Photograph by Yasuyoshi Chiba — AFP/Getty Images
By Laura Lorenzetti
February 20, 2015

Hello friends and Fortune readers.

Happy Friday! Wall Street futures are little changed this morning, while European shares are mixed. Most Asian indexes remain closed for the Lunar New Year, though Japanese stocks continued their gains from yesterday.

Eurozone finance ministers are set to meet today to discuss Greece’s latest proposal to lengthen its loan agreement.

Here’s what else you need to know about today.

1. Eurozone leaders meet to discuss Greece’s fate.

Finance leaders from the eurozone’s leading countries meet today in Brussels to consider Greece’s bailout extension. Germany, which was initially not impressed by Greece’s revised proposal yesterday, has come around in talks today. Germany called the latest proposal a “good signal” even though it felt it still didn’t go far enough. A Greek official told Reuters that the nation had made many concessions and it’s time for European Union leaders to give up some ground.

Greece needs the deal in order to have enough money to operate their government, but the new left-leaning government has frustrated eurozone officials by abandoning strict austerity conditions demanded in its bailout package. Their 240 billion euro bailout expires this month, and Greece could run out of funds by the end of March if the current talks fall through.

2. 23andMe gains genetic test approval for single disease.

The U.S. Food and Drug Administration has granted 23andMe approval to sell its DNA tests for the detection of Bloom Syndrome, a rare genetic disease. The company had been ordered to take its DNA testing kit off the market by the FDA at the end of 2013 due to concerns of inaccurate results. This is the first time the FDA has approved a “direct-to-consumer” genetic test, and the agency said it would reclassify these over-the-counter tests so that they don’t need a premarket review. The approval is only for the single disease, but 23andMe hopes that it opens a path to approval for its full test.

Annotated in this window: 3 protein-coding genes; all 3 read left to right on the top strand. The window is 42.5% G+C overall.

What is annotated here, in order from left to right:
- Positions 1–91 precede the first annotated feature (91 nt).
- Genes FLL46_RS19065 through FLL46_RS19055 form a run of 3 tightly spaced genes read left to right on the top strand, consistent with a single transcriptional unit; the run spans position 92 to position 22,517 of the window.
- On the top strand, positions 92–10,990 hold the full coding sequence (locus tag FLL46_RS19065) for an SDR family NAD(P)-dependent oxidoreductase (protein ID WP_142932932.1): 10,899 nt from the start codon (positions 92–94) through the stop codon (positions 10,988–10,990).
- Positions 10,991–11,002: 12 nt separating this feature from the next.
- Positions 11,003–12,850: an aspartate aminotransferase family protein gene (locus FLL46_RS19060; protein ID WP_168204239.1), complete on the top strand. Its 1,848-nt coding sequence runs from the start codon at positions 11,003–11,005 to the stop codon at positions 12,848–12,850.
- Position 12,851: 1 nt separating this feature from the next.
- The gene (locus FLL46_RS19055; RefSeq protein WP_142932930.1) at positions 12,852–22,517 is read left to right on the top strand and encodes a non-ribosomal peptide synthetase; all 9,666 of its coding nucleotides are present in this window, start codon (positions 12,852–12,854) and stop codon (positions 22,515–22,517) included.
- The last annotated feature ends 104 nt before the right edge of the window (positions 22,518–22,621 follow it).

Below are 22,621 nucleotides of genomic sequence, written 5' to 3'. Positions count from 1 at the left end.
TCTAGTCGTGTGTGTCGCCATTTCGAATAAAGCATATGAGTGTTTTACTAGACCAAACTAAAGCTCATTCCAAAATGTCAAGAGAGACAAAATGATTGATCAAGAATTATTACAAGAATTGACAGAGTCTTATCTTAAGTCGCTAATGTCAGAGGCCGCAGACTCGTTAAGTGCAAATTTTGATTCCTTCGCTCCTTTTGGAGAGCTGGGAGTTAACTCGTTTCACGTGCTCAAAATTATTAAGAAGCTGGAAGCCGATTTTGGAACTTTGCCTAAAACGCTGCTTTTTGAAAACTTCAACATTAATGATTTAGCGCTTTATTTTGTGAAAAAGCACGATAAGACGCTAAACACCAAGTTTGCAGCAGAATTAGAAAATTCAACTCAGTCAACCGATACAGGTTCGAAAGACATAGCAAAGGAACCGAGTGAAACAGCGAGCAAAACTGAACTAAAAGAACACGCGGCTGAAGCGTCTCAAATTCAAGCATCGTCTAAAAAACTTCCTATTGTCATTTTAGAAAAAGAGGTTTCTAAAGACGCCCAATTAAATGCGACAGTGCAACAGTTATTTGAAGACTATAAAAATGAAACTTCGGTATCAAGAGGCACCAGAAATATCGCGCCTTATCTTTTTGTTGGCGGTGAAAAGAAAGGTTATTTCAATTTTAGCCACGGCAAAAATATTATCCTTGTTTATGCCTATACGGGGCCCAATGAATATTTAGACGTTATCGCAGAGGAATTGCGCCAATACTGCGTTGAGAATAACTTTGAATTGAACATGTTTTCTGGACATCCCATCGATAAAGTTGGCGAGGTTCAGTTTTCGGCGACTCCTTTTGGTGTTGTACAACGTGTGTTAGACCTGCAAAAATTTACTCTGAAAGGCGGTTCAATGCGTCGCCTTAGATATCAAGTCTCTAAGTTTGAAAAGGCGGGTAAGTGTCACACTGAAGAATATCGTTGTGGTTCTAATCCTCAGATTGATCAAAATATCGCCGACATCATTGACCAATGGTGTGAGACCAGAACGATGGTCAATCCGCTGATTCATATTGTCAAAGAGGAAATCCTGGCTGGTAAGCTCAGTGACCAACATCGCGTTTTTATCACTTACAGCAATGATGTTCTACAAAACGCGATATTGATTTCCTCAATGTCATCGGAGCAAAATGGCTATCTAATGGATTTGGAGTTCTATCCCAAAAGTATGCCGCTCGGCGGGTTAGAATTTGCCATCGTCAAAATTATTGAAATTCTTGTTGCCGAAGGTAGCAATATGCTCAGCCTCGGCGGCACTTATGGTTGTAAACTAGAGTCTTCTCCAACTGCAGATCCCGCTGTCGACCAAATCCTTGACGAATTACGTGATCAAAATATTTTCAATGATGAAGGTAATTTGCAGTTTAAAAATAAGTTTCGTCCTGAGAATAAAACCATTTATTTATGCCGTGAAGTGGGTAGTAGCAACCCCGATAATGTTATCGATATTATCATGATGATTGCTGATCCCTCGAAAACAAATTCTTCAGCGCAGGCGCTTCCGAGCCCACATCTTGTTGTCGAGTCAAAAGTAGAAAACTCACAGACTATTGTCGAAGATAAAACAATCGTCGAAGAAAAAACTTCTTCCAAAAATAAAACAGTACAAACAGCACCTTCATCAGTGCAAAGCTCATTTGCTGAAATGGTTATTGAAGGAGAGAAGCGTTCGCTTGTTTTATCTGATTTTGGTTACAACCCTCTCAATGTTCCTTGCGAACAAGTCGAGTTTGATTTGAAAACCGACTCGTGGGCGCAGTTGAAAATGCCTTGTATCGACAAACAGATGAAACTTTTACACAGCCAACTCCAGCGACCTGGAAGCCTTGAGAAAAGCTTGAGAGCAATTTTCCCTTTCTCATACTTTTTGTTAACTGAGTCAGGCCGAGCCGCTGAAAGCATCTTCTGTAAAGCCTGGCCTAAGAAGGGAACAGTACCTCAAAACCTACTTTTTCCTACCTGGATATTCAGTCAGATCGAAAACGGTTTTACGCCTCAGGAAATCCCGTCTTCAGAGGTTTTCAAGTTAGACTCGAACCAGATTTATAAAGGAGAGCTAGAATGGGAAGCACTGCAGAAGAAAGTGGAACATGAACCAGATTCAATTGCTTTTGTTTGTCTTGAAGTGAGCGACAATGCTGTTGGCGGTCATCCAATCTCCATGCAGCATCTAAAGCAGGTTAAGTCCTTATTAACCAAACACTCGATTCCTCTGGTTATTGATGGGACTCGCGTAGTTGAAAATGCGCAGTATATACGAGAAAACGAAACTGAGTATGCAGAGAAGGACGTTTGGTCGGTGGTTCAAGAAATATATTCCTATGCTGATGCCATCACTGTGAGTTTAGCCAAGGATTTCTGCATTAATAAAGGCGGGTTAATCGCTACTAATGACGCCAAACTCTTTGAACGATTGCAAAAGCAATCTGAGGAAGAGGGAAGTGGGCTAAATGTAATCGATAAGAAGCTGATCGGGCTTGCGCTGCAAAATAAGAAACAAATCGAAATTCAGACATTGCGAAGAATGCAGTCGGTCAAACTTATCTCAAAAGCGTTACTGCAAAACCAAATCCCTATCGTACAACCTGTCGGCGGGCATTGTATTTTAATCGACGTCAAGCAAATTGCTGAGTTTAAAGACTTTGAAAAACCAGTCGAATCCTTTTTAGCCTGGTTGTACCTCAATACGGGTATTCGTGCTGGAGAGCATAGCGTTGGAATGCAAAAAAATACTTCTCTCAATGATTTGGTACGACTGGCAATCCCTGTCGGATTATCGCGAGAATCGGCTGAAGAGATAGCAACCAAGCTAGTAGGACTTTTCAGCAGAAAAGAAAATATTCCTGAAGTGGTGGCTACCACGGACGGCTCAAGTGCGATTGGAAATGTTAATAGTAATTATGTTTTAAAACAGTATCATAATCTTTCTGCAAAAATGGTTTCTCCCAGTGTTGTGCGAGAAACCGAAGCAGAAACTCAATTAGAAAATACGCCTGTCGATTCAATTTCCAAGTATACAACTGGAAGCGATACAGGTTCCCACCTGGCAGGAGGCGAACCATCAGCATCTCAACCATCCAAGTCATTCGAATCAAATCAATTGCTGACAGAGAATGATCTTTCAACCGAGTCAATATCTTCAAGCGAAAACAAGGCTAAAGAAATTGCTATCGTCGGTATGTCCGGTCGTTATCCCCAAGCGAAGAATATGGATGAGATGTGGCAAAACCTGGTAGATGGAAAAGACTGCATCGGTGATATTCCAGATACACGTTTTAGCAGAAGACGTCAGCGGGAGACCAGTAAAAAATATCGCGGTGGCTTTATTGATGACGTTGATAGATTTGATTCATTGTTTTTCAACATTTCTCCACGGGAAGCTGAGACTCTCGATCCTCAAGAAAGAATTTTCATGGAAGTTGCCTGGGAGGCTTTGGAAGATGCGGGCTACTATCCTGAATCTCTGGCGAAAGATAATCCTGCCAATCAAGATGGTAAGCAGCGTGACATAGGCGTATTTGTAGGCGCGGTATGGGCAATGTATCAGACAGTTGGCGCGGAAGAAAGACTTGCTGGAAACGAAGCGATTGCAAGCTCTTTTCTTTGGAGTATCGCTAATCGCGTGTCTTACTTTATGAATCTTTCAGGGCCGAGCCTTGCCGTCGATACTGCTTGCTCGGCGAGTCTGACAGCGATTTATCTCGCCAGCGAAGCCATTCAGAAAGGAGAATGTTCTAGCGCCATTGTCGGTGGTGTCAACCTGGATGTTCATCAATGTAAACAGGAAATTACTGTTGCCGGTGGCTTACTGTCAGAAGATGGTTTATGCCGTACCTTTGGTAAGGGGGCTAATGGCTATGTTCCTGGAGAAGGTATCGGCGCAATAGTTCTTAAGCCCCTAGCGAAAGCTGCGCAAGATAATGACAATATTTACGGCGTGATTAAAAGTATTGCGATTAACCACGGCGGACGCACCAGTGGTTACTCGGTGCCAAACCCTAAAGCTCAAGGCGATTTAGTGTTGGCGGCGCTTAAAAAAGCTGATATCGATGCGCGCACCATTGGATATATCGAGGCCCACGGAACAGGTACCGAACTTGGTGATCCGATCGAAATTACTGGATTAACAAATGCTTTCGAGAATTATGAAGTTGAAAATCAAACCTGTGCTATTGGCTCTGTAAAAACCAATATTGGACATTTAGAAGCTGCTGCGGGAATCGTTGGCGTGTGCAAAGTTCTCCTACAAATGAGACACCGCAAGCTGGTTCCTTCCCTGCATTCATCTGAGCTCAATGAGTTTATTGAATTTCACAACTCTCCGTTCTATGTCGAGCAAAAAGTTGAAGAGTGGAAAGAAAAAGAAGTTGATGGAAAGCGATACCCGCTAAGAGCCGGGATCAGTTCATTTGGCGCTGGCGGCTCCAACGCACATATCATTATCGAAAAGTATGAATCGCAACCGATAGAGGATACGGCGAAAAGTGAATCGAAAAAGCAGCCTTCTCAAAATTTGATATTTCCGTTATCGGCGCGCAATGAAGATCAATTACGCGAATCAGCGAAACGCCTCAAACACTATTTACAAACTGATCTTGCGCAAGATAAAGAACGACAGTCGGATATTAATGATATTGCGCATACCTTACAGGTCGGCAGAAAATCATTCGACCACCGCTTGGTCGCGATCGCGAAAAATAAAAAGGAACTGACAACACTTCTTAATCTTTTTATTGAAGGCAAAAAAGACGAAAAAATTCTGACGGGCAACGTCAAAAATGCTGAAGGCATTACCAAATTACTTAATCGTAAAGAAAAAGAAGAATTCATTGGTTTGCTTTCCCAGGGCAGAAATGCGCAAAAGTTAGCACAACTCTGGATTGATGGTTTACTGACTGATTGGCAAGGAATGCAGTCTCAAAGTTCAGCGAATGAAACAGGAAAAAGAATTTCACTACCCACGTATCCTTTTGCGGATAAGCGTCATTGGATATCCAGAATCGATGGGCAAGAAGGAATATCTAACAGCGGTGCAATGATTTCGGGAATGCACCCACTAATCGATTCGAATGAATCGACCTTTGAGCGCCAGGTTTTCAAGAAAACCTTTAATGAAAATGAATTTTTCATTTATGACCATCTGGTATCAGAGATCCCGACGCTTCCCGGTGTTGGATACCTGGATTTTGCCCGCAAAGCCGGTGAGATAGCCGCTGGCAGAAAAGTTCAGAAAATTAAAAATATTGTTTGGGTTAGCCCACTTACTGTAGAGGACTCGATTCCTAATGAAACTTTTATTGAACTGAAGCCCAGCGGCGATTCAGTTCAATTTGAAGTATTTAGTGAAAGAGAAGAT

3. Apple could have an electric car by 2020.

Start saving now — it looks like Apple’s aiming to produce its own electric car in as soon as five years, reports Bloomberg. It’s an aggressive timeframe. The established automakers typically take five to seven years to develop a new car. An Apple car would go head-to-head with Tesla Motors (TSLA) and General Motors (GM), both of which are planning a 2017 release of an electric vehicle that can travel over 200 miles on one charge. GM and Tesla are aiming to charge less than $40,000 for the new models, making electric vehicles more widely accessible. Apple (YNDX). Google’s Android operating system is the market leader in Russia, and Yandex says that it is increasingly using that market power to keep rivals from using its other services like maps and mail.“The openness of Android belongs to the past,” Interfax quoted Yandex’s complaint as saying. “The dependence of smartphone producers and developers on GMS has grown so much that Google can dictate the rules of the game.”

This isn’t a new complaint. It’s also part of the European Commission’s investigation into Google’s (GOOG) practices after competitors called for the company to be broken up.

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